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Composite Structures

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Optimisation of local in-plane constraining forces in double diaphragm forming
S. Chen; O.P.L. McGregor; L.T. Harper; A. Endruweit; N.A. Warrior;
Abstracts:Rigid blocks (risers) were introduced in the double diaphragm forming (DDF) process to change the local in-plane strain distribution in the diaphragms, aimed at reducing wrinkling defects in the production of fabric preforms. A two-step optimisation method was developed to determine the position and dimension of each riser. In Step I, optimisation of the riser position was conducted using a simplified finite element (FE) model coupled with a genetic algorithm (GA). The height of each riser was optimised in Step II using a detailed FE model with the optimised riser positions from Step I. For demonstration, a hemisphere preform was manufactured by DDF using the optimum riser arrangement established by the optimisation routine. Results indicate that the optimum riser pattern (shape and position relative to the component boundary) can dramatically improve the preform quality through reduction of out-of-plane wrinkles, validating the feasibility of the two-step routine.
An experimental study on the effect of adding multi-walled carbon nanotubes on high-velocity impact behavior of fiber metal laminates
H. Khoramishad; H. Alikhani; S. Dariushi;
Abstracts:In this paper, the effect of adding multi-walled carbon nanotubes (MWCNTs) on high-velocity impact behavior of fiber metal laminates (FMLs) was investigated. The unreinforced and reinforced FMLs with different MWCNT weight percentages of 0.25, 0.5 and 1 were manufactured and tested under high-velocity impact loading using a gas gun and a spherical projectile. Moreover, tensile tests were performed on the unreinforced and reinforced composite laminates of FMLs. Incorporating 0.5 wt% of MWCNTs into the composite laminate of FML resulted the maximum reduction of 29.8% in projectile residual velocity and the maximum increase of 18.9% in the absorbed energy during projectile perforation compared to the unreinforced FMLs. This was consistent with the tensile test results in which maximum improvements in the strength, stiffness and toughness were obtained for the 0.5 wt% MWCNT-nanocomposite. The detailed visual inspections and SEM images showed that adding MWCNTs improved the resin-fiber adhesion consequently reduced the composite delamination and matrix cracking. Conversely, MWCNTs weakened bonding between the aluminum and composite layers and allowed the aluminum layer to experience larger plastic deformation.
A water-soluble magnesium sulfate bonded sand core material for manufacturing hollow composite castings
Fuchu Liu; Peng Jiang; Ying Huang; Wenming Jiang; Xinwang Liu; Zitian Fan;
Abstracts:A high-strength and water-soluble magnesium sulfate bonded sand core (WSMBS) material cured by twice microwave heating was successfully fabricated using magnesium sulfate aqueous solution as a binder, which is suitable for manufacturing hollow composite structures castings. The effects of various factors on the properties of WSMBS were investigated. The results shows that WSMBS possesses some advantages of good water solubility, high curing speed and strength. The tensile strength of WSMBS is more than 0.6 MPa under optimal parameters, and when the temperature of WSMBS ranges from 105 °C to 116 °C, the tensile strength is superior and MgSO4·7H2O is dehydrated to MgSO4·4H2O or MgSO4·3H2O. The moisture absorbability of WSMBS is quite high, and it rises with increasing the stored time and the magnesium sulfate binder content. The scanning electron microscope analysis shows that there are some micro-cracks or holes in the bonding bridge that decreases the strength of WSMBS after being put in humidistat for several hours. The energy dispersive X-ray analysis shows that the bonding bridge mainly comprises magnesium sulfate and so the use of WSMBS in casting does not release toxic gases. The water-solubility rate of WSMBS is 57.9 kg·min−1·m−2, which can be dissolved in water quickly after casting and overcome the poor leachability of the common bonded sand core, and therefore the used WSMBS can be easily reclaimed by water scrubbing method and the use of WSMBS can improve the production efficiency of the complex hollow composite castings with many interior channels or passages, undercuts. What is more, the aqueous solution of magnesium sulfate can be made from waste water which is used for dissolving the sand core after casting, and therefore it can realize green casting with no toxic gas during casting and recycling magnesium sulfate binder.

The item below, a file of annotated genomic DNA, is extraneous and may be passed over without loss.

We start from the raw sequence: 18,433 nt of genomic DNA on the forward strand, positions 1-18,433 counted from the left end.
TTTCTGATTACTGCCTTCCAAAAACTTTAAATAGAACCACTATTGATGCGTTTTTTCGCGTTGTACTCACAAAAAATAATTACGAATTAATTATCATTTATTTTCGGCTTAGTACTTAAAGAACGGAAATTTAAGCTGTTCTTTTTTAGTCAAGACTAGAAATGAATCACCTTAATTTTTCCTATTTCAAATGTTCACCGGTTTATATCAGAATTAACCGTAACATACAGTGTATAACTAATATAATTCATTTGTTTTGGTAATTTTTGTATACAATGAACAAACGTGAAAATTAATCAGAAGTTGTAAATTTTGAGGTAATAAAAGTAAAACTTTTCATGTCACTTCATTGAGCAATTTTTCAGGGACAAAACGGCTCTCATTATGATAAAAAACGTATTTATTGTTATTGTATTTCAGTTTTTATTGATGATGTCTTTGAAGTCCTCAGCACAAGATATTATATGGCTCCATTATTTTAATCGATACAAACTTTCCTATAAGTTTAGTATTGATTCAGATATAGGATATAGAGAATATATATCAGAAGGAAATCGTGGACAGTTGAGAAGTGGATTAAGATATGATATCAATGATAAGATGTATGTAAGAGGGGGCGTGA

A novel interface-treated micromechanics approach for accurate and efficient modeling of CNT/polymer composites
Majid Karimi; Rahmatollah Ghajar; Abbas Montazeri;
Abstracts:In this paper, a two-step incremental micromechanics formulation in conjunction with FEM and weakened interface model is utilized to characterize elasto-plastic behavior of CNT/polymer nanocomposites. For the validation purpose, results corresponding to the perfect bonding assumption are compared with the experimental data. The micromechanics approach considering the weakened interface is extended to represent the nanotube, its surrounding polymer and the interfacial interactions via an equivalent fiber. The most important factor in the developed method is the sliding parameter determined through comparing the results of the model with that of a molecular structural mechanics-finite element multiscale approach at various loading conditions. Subsequently, employing several case studies, various aspects of the effects of interfacial strength on the elastoplastic behavior of these nanocomposites are systematically examined. The results show that the interfacial bonding characteristics plays a crucial role in enhancing the mechanical behavior of the host polymer and thus, should be thoroughly studied.
Interfacial behavior and debonding failures of full-scale CFRP-strengthened H-section steel beams
Jun-Jie Zeng; Wan-Yang Gao; Feng Liu;
Abstracts:Strengthening existing steel beams with externally bonded carbon fiber-reinforced polymer (CFRP) plate has attracted many interests in the research community. Debonding of the CFRP plate is the dominant failure mode in a flexurally strengthened steel beam, and the debonding failure is controlled by the interfacial responses between the CFRP plate and the substrate steel beam. Although some experimental investigations have been conducted on CFRP-strengthened steel beams, limited test results on the interfacial stress and strain responses especially in full-scale steel beams, are available to verify the numerical modeling. This paper presents an experimental study on the flexural behavior of full-scale CFRP-strengthened H-section steel beams. The effects of different bond lengths of CFRP plates and the presence of steel stiffeners are investigated. The test results in terms of the failure modes, load-deflection responses, CFRP strains, interfacial shear stress distributions are reported in detail. A three-dimensional finite element model is proposed to predict the flexural performance of full-scale CFRP-strengthened steel beams, and it is then validated extensively by the test results.